This way, you can access the program's important features without any workarounds. You call the setting using F2. Here you also have the option to tailor htop's output to your needs. Use the arrow keys to select the value you want to display and add it to the column if necessary. With F5 you add parameters to the left column, with F6 you add parameters to the right column. Press F3 to access search, which allows you to search for process names. An input field will open in the bottom panel.

By using "renice" as a htop function, you can set process priorities. In the Unix world, all processes have what are called "good values". This "good value" indicates the priority of the process, and this priority determines the process's right to CPU time. The higher the Nice value, the more CPU capacity a process can use. Adjust the Nice value of the selected process in the open list using F7 and F8. Your changes will be applied immediately.

Apache Security

Securing the server is the first thing users should do. As the server owner, you may be held accountable in the event of a hacker attack! The goal should be to tailor your system so that it is difficult for attackers to gain access to it, ideally not at all. Let's start.

To secure your Apache web server, configure the settings in the Apache configuration "/etc/apache2/sites-available/default-ssl.conf" as described below:

SSLv3 blocking. Known vulnerabilities can be exploited if your server allows fallback to SSLv3. You can prevent this with "SSLProtocol All -SSLv2 -SSLv3". Alternatively, you can disable all protocols except TLS. A minus in front of the parameter initially blocks them all, a plus in front of the desired protocol then allows this: “SSLProtocol -All +TLSv1 +TLSv1.1 +TLSv1.2”.

SSL compression. To protect against attacks such as the CRIME attack, you can disable SSL compression: "SSLCompression off".

Encryption specifications. The client actually decides what encryption can be used. If you want your server to match the default, use this command: "SSLHonorCipherOrder On".

Cipher suites. You have the ability to specify specific cipher suites and block unnecessary ones.

Activate HTTPS. Enable strong HTTP transport security. To do this, first install the Apache module “a2enmod headers”. Now enter your settings into the default-ssl.conf file. In our example, we include possible subdomains and tell the server that it will only allow HTTPS connections for the next five years: "Header always set Strict-Transport-Security "max-age=31536000; includeSubDomains"".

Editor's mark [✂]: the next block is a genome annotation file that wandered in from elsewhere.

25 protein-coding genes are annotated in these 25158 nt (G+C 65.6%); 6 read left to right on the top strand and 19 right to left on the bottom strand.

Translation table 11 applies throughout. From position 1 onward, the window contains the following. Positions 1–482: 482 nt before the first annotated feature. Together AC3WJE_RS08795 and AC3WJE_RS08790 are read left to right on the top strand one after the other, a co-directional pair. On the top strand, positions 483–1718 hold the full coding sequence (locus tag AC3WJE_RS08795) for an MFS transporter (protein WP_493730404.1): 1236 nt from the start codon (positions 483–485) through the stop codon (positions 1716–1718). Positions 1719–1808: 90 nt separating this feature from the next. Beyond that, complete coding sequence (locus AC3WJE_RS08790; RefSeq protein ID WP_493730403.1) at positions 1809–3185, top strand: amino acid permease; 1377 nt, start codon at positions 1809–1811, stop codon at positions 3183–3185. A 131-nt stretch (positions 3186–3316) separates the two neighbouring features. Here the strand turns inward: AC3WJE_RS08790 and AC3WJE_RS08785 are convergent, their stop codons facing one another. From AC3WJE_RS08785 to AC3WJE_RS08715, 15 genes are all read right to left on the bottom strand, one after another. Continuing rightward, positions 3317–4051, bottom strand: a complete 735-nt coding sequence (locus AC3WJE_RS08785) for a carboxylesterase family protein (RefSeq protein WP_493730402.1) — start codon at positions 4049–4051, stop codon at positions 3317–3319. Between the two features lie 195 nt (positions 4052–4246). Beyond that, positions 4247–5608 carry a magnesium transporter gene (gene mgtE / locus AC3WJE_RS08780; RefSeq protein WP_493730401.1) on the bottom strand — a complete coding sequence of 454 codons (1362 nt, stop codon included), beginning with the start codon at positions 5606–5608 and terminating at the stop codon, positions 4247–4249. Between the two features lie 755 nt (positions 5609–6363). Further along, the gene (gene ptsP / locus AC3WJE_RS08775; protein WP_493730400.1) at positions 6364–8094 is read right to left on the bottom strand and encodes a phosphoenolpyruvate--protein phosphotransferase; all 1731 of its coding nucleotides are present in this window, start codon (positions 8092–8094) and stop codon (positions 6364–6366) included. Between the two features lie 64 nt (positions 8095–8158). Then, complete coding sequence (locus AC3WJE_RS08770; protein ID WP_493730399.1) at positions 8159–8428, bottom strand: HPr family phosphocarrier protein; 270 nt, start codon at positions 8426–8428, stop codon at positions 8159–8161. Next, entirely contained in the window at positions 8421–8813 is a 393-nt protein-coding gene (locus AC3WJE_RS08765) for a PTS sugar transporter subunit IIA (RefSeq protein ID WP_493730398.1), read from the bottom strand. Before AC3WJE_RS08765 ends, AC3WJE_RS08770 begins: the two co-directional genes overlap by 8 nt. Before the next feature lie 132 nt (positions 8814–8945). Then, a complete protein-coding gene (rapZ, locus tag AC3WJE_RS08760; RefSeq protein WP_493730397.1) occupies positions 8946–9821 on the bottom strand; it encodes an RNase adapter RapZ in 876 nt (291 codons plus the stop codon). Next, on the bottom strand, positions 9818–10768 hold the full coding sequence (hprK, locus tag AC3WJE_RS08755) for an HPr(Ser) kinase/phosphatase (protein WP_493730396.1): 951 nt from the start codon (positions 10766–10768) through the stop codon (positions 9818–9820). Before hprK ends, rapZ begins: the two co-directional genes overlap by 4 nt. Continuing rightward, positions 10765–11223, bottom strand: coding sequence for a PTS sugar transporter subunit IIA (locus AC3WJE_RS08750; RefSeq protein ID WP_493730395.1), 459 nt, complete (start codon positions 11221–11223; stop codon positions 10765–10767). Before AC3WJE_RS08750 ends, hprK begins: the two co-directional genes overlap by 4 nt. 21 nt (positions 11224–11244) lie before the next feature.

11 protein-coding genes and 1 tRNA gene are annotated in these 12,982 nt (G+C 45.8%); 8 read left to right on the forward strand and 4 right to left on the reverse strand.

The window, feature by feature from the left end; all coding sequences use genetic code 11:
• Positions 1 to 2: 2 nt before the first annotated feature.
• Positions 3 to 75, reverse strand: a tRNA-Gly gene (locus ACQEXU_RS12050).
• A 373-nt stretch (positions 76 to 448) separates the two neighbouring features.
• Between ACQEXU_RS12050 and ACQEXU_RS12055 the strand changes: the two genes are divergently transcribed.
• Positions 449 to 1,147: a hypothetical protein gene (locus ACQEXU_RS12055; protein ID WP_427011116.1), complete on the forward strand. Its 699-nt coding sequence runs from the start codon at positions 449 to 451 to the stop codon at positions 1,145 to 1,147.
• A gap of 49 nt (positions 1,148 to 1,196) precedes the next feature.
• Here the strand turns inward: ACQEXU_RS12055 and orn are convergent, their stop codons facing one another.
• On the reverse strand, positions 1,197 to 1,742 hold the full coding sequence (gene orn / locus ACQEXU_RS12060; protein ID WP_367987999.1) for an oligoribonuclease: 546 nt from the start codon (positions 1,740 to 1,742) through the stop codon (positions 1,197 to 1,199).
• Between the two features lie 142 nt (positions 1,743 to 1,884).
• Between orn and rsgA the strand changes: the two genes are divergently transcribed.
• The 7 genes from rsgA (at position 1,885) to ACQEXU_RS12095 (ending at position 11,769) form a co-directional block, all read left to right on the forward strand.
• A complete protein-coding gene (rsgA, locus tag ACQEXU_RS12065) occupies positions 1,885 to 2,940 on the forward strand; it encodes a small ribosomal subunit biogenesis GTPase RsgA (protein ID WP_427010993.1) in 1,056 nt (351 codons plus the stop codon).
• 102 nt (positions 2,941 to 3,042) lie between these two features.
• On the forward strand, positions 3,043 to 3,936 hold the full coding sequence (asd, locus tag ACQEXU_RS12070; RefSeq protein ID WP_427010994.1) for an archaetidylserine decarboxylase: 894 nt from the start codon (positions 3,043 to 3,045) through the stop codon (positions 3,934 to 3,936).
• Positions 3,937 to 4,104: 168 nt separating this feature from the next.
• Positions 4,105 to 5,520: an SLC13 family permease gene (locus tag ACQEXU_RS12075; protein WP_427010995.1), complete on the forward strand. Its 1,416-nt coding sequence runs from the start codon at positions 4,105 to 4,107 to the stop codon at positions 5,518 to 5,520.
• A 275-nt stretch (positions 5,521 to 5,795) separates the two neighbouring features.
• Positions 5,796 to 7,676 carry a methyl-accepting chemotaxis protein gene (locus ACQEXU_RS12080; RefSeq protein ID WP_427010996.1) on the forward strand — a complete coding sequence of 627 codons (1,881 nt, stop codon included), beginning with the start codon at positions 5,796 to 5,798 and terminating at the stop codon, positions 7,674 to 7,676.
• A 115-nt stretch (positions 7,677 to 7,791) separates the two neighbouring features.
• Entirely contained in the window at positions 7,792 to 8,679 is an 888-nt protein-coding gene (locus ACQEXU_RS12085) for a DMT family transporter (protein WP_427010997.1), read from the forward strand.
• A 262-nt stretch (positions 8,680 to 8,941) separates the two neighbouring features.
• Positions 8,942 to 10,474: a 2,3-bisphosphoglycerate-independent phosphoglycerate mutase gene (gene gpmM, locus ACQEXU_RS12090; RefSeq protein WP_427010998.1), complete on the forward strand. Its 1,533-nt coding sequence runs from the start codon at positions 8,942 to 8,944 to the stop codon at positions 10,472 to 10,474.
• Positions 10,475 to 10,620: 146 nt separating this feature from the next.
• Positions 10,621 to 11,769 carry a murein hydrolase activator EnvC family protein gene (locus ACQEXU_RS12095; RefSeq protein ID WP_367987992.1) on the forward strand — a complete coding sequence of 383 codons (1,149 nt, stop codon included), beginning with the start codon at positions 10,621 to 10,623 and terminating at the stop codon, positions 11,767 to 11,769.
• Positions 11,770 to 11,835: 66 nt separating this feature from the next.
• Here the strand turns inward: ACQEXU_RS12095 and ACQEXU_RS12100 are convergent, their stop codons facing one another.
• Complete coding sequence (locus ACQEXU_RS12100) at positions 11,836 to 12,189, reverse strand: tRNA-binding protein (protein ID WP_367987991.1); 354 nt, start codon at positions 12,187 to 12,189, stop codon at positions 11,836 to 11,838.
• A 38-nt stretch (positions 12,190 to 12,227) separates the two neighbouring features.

Enable OCSP. The Online Certificate Status Protocol, or OCSP for short, is designed to verify the authenticity of certificates when establishing an SSL/TLS connection. However, this security feature is only meaningful for official CA certificates, not for self-signed certificates. This security feature is not useful for every server administrator, so you should consider its advantages and disadvantages first. If you then want to activate this feature, you can do so with this command:

SSLUseStapling on

SSLStaplingCache «shmcb:logs/stapling-cache(150000)»

Regardless of which features you decide to use, after making any configuration changes, it is important to test the features before going live. To do this use:

apache2ctl -t

sudo service apache2 restart

Apache supports Unix, Linux, NetWare, Win32 and many other operating systems. Depending on which one you're working with, you may want to follow the previous instructions we've created for you when securing and cleaning up your server.

Antivirus for Apache server

The antivirus solution for your Apache server depends on which operating system you are using. When you consider that cybercriminals can attack any component of a website, it quickly becomes clear that you need protection: CMS systems such as WordPress and Joomla are just as vulnerable as application frameworks such as PHP and the ubiquitous Apache web servers. Every web server should be equipped with antivirus software and, ideally, a firewall.

Compare different web server security packages and when choosing, pay close attention to the intended use and features the package offers. A cheap security package is of no use if it doesn't provide exactly the features you need. Pay attention not only to the price, but also, first of all, to the capabilities of your antivirus solution. We will also be happy to advise you on this matter.


The Apache Software Foundation developed Apache, an open source product that is extremely popular for use on web servers. The modular design of the server software is undoubtedly a key factor in this success, as you can customize and use your Apache server individually.

To help you avoid confusion, we've given you instructions on how to keep your server tidy and optimize its performance. When it comes to security, you need to take action by adjusting configurations, taking into account the operating system you're using, and finding a comprehensive and effective security package to protect against malware, spyware, and cybercriminals.